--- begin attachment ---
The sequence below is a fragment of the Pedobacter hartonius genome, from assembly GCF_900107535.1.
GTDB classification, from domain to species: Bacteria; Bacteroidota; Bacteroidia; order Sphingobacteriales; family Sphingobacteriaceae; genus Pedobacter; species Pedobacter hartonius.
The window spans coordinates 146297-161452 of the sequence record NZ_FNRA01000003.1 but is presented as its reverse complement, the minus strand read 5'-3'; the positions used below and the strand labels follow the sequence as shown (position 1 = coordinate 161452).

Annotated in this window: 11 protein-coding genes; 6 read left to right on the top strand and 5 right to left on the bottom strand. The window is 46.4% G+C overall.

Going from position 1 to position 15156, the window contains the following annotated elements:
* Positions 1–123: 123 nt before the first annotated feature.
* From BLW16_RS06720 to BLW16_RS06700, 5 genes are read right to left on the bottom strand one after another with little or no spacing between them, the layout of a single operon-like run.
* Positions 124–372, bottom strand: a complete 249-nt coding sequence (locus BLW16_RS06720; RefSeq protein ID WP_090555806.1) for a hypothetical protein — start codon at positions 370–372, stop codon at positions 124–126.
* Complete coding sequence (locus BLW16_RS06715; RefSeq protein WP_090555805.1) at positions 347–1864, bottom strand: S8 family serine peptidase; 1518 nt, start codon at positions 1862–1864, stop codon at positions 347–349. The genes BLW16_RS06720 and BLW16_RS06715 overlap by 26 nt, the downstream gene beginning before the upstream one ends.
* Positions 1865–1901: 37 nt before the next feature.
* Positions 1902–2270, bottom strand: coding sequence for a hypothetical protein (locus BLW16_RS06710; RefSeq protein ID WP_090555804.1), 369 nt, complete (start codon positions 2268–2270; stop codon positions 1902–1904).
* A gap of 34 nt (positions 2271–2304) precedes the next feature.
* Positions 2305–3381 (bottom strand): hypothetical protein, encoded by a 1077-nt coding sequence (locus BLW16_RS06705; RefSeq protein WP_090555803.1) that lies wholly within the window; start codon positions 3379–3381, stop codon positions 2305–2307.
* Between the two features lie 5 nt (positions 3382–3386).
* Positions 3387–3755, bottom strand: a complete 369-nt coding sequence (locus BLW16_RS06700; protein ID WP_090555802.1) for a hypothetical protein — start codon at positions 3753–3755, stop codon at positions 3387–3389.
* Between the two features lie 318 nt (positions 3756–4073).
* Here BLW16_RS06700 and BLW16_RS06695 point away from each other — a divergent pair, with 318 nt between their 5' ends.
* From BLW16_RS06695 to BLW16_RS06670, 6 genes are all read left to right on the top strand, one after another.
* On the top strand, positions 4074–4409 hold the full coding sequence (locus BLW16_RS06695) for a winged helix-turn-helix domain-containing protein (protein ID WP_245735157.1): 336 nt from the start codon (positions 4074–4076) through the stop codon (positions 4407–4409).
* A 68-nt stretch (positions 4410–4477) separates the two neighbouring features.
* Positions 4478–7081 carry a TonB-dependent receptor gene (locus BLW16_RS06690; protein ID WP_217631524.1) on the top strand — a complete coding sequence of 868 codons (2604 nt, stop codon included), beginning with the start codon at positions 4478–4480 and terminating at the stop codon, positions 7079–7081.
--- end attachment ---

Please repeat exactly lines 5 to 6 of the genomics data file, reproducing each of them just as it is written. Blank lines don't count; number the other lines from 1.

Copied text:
Going from position 1 to position 15156, the window contains the following annotated elements:
* Positions 1–123: 123 nt before the first annotated feature.